Keynote 2: Future-focused: how science and technology are paving the way forward – Dr Debbie Eagles (CSIRO)
In her presentation Debbie highlighted how research and innovation is fundamental in transforming the national biosecurity system and how a transformed national biosecurity system needs to be underpinned by digital and genetic surveillance systems supported by citizen science, big data analytics and fully integrated pre-border and post-border systems.
“Speed of detection is imperative to effective, efficient control,” she said.
“The biosecurity sector is facing significant threats but through science and technological innovation, and engagement of the broader community, we are capable of transformational change,” Debbie said.
Launching a ‘Decade of Biosecurity
Day one’s final session launched the 2020s as the ‘Decade of Biosecurity’, a collaborative initiative seeking to engage all Australians in a stronger biosecurity system. The initiative began as an outcome of the 2019 Australian Biosecurity Symposium to future-proof Australia’s biosecurity system.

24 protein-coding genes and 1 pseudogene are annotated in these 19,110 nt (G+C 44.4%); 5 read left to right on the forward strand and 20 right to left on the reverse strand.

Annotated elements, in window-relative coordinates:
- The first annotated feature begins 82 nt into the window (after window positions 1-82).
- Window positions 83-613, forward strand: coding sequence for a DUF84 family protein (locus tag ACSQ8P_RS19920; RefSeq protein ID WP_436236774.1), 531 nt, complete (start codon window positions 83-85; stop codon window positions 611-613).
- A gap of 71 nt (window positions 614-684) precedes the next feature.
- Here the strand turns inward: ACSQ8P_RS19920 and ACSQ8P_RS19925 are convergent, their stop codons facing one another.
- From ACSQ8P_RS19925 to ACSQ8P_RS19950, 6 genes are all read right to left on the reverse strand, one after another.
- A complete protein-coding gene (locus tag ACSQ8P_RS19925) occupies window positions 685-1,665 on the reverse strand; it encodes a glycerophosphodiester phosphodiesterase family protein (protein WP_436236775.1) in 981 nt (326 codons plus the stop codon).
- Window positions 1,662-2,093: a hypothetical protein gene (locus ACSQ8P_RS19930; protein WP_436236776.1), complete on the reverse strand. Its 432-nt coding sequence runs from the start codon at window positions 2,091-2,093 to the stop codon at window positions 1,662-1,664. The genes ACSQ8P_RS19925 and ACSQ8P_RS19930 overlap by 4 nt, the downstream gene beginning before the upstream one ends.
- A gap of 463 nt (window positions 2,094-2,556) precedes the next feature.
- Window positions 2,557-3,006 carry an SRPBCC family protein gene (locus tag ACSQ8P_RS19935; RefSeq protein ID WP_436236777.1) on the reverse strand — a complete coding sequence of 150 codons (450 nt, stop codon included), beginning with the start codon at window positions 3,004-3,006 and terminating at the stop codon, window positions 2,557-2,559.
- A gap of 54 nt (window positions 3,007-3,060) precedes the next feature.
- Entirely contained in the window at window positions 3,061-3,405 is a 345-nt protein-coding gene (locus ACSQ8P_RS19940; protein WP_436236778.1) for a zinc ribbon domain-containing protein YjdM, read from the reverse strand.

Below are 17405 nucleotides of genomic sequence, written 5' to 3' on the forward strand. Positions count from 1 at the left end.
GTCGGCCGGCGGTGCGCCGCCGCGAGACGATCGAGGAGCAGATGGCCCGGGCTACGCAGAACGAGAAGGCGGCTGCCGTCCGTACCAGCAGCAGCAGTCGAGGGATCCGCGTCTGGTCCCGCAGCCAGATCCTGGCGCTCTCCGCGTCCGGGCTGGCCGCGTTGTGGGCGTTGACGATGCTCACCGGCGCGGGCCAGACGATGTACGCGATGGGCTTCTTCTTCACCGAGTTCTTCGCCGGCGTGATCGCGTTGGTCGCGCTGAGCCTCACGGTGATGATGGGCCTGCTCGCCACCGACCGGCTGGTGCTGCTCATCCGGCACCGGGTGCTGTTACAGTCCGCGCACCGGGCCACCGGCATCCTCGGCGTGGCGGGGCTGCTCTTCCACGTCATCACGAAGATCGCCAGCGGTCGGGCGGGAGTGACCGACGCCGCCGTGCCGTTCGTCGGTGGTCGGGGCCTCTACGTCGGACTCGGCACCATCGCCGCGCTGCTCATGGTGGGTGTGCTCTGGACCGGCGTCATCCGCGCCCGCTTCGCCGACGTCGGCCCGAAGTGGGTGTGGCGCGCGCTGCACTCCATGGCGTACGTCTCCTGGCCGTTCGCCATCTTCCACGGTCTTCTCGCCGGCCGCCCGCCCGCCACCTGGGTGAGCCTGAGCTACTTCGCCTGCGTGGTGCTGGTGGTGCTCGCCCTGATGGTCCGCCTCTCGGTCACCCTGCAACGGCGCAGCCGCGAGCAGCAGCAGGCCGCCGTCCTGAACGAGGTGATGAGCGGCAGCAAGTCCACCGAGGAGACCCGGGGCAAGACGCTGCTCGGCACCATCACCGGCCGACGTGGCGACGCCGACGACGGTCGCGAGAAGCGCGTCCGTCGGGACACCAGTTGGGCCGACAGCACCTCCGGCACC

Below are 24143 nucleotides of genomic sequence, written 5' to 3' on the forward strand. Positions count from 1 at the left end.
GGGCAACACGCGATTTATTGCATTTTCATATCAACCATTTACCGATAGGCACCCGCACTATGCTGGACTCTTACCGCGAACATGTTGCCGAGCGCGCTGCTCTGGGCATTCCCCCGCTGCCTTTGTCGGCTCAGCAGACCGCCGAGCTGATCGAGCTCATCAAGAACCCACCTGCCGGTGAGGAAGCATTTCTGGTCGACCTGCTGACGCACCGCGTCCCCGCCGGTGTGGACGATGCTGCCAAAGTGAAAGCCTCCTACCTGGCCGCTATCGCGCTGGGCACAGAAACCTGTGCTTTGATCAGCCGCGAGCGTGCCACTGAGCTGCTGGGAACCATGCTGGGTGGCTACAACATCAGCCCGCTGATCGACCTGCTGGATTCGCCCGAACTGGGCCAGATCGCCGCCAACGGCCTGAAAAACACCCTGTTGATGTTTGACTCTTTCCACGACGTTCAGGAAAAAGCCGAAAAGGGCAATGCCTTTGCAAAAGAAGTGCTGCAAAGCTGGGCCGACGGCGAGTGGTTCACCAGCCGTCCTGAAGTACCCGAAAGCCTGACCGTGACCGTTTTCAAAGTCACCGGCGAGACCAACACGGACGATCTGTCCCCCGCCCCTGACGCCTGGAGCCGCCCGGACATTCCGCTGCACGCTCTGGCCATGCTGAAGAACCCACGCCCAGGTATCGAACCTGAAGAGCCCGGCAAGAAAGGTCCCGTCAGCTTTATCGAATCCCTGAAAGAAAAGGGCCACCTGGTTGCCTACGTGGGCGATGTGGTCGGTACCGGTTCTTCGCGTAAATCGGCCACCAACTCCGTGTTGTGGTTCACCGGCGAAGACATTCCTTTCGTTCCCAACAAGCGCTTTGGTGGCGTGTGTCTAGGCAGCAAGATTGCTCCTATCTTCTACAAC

The program aims to mobilise a 25 million strong mass movement, secure sustainable investment in biosecurity, foster innovation and create a formal partnership between government, industry and the community. It is about ensuring every individual Australian, business and organisation recognises and understands their role and the important contribution they can play in creating a stronger and more resilient biosecurity system.
Day 2 focused on connecting the dots between broader national activities that enhance and strengthening the Australian biosecurity system and mainstreaming biosecurity to the general public.
“We all know that biosecurity outbreaks are continuing to rise in volume and complexity. Over the next decade, Australia needs a biosecurity movement to meet the challenges facing the national biosecurity system and influence the direction of the future biosecurity system,” said Sarah Corcoran, CEO of Plant Health Australia in the opening address.
Keynote 3: Mainstreaming biosecurity: turning buzzwords into a new way of life – Dr Norman Swan (Health journalist)
One of Australia’s most well-respected health journalists and host of Radio National’s Health Report and Coronacast, Dr Norman Swan shared his experiences and knowledge in mainstreaming important messages to a broad audience in his keynote address.